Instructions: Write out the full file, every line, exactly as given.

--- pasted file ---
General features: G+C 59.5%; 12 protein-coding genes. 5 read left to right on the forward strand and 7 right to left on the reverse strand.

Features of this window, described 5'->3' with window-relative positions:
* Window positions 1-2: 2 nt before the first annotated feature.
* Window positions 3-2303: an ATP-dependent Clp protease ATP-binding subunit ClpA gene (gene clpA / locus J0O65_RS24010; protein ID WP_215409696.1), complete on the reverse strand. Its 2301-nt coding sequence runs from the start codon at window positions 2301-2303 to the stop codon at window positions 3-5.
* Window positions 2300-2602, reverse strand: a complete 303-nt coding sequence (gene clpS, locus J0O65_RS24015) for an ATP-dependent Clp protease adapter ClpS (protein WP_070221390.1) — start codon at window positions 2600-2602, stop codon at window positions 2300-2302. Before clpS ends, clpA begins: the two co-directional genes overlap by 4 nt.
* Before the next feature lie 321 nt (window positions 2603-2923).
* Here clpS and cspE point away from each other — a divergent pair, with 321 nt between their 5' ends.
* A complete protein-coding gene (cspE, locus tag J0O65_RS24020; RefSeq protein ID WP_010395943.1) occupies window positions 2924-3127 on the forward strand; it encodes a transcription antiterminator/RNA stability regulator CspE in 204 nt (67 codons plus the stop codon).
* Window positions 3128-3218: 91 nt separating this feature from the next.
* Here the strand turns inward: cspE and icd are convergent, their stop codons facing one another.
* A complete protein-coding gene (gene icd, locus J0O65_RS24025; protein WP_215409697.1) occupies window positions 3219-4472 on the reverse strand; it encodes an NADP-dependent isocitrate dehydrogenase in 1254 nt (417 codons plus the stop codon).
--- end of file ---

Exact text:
General features: G+C 59.5%; 12 protein-coding genes. 5 read left to right on the forward strand and 7 right to left on the reverse strand.

Features of this window, described 5'->3' with window-relative positions:
* Window positions 1-2: 2 nt before the first annotated feature.
* Window positions 3-2303: an ATP-dependent Clp protease ATP-binding subunit ClpA gene (gene clpA / locus J0O65_RS24010; protein ID WP_215409696.1), complete on the reverse strand. Its 2301-nt coding sequence runs from the start codon at window positions 2301-2303 to the stop codon at window positions 3-5.
* Window positions 2300-2602, reverse strand: a complete 303-nt coding sequence (gene clpS, locus J0O65_RS24015) for an ATP-dependent Clp protease adapter ClpS (protein WP_070221390.1) — start codon at window positions 2600-2602, stop codon at window positions 2300-2302. Before clpS ends, clpA begins: the two co-directional genes overlap by 4 nt.
* Before the next feature lie 321 nt (window positions 2603-2923).
* Here clpS and cspE point away from each other — a divergent pair, with 321 nt between their 5' ends.
* A complete protein-coding gene (cspE, locus tag J0O65_RS24020; RefSeq protein ID WP_010395943.1) occupies window positions 2924-3127 on the forward strand; it encodes a transcription antiterminator/RNA stability regulator CspE in 204 nt (67 codons plus the stop codon).
* Window positions 3128-3218: 91 nt separating this feature from the next.
* Here the strand turns inward: cspE and icd are convergent, their stop codons facing one another.
* A complete protein-coding gene (gene icd, locus J0O65_RS24025; protein WP_215409697.1) occupies window positions 3219-4472 on the reverse strand; it encodes an NADP-dependent isocitrate dehydrogenase in 1254 nt (417 codons plus the stop codon).